Maryland Rule 4-323(c) governs the "manner of objections during jury selection," including objections made during voir dire. Marquardt v. State 164 Md. App. 95, 142 (2005) (citing Baker v. State, 157 Md. App. 600, 609, 610 (2004); Newman v. State, 156 Md. App. 20, 50-51 (2003), rev'd on other grounds, 384 Md. 285 (2004)). In order to object to a trial court ruling made during voir dire, it is sufficient that a party, at the time the ruling or order is made or sought, makes known to the court the action that the party desires the court to take or the objection to the action of the court.
Md. Rule 4-323(c); see also Marquardt, 164 Md. App. at 143. This objection does not need to be a formal exception to the ruling, Md. Rule 4-323(d); rather, the objector simply needs to make "known to the circuit court 'what [is] wanted done.'" Marquardt, 164 Md. App. at 143 (quoting Baker, 157 Md. App. at 610).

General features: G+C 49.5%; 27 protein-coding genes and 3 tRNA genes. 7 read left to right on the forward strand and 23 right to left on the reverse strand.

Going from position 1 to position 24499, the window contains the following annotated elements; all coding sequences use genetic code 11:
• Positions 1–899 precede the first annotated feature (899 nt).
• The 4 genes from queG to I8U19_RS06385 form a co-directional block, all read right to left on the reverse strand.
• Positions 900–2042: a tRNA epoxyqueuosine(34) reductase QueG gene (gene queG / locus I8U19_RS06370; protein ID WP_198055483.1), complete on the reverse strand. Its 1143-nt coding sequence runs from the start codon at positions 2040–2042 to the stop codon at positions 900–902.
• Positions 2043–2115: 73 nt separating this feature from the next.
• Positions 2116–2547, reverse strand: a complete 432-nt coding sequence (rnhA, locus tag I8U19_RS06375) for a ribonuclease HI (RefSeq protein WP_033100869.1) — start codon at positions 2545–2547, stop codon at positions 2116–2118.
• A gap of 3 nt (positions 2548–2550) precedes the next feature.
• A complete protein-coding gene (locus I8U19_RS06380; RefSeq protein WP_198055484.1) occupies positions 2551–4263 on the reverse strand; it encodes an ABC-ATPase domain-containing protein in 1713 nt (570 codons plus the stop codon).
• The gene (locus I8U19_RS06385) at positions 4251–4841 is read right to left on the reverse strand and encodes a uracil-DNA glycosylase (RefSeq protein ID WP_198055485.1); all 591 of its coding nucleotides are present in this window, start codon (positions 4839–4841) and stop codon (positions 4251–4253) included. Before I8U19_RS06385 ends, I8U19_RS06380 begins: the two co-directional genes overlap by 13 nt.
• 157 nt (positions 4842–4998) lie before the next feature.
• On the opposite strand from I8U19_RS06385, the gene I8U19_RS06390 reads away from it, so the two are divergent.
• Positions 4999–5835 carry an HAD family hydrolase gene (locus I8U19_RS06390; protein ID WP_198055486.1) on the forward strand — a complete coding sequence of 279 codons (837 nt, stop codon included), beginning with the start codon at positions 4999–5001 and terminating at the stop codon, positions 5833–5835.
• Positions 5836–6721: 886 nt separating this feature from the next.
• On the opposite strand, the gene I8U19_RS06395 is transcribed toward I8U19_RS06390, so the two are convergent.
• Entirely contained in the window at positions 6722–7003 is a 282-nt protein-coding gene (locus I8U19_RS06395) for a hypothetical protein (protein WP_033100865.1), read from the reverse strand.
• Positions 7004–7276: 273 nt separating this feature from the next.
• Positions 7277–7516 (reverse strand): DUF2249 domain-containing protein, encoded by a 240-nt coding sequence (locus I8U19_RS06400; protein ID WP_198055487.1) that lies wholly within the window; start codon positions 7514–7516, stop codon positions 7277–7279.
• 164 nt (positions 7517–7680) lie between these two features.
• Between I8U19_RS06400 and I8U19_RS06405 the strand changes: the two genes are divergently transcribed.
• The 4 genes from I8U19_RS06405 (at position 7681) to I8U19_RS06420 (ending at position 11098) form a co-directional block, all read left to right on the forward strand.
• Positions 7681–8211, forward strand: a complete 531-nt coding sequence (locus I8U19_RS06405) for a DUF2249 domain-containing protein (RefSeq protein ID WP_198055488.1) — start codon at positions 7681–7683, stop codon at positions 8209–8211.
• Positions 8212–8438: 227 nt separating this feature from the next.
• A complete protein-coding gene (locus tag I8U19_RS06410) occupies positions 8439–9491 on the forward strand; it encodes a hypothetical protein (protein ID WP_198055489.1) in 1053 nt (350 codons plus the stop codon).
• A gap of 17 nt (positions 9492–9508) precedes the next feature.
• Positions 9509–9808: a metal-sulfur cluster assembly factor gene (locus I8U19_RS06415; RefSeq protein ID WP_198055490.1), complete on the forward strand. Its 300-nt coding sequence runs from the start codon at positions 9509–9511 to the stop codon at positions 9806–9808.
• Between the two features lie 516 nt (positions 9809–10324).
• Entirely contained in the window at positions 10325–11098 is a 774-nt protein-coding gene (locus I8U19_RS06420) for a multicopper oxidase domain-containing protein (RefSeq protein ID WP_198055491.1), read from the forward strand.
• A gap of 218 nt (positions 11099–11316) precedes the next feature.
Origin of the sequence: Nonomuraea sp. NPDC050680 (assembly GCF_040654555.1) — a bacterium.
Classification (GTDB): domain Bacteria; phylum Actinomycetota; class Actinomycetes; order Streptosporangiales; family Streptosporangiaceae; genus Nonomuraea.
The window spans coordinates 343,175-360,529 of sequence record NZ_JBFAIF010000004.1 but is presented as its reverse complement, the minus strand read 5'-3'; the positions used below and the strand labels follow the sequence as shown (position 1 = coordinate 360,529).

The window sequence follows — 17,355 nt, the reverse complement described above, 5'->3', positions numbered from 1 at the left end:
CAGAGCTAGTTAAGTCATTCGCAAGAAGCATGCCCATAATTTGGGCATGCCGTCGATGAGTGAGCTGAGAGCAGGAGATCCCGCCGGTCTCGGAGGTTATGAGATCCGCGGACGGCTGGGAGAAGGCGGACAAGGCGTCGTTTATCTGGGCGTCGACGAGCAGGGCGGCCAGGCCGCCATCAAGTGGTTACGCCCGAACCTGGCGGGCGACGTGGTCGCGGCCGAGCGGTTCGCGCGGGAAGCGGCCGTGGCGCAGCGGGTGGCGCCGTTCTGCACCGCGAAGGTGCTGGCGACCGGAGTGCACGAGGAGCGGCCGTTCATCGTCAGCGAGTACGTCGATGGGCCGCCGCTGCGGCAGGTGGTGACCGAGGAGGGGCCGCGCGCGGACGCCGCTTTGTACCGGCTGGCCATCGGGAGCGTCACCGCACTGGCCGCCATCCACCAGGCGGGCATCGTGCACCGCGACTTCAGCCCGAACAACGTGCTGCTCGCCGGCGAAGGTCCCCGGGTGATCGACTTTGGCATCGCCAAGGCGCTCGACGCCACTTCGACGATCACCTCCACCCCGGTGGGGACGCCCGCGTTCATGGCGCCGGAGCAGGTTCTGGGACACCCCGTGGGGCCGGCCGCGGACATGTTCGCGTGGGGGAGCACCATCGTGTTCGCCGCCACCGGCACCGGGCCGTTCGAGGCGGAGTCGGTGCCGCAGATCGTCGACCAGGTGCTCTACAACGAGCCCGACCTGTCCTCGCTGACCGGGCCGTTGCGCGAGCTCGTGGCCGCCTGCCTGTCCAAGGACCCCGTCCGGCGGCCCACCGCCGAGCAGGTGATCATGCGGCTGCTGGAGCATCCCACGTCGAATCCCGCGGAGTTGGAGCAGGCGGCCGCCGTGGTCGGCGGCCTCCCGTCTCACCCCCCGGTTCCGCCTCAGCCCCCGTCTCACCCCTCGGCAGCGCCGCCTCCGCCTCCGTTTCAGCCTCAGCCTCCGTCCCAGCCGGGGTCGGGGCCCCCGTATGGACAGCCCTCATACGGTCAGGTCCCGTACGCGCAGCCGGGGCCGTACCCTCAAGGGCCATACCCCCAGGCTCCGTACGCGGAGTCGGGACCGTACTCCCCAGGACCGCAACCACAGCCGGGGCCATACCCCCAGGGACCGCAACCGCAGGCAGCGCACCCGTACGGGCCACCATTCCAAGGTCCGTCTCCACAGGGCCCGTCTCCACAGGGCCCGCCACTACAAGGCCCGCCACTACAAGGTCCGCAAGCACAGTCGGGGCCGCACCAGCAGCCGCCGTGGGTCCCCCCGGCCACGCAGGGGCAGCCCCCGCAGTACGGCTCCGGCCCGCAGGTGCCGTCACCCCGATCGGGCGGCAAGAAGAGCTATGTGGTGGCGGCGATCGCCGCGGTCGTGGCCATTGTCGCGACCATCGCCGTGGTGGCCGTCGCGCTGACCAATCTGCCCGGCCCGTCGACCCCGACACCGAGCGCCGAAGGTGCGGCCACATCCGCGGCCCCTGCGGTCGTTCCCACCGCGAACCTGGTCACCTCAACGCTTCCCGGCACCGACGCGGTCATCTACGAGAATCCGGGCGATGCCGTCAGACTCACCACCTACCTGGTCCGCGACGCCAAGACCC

In past cases involving excluded voir dire questions, we have interpreted Rule 4-323 to require objectors only to notify the trial court of their objections, not to explain or pursue their objections. The Court in Newman did not require such an "objection to be stated with particularity or specific language" to meet the requirements of Rule 4-323. 156 Md. App. at 51. An appellant preserves the issue of omitted voir dire questions under Rule 4-323 by telling the trial court that he or she objects to his or her proposed questions not being asked. Marquardt, 164 Md. App. at 143.*fn4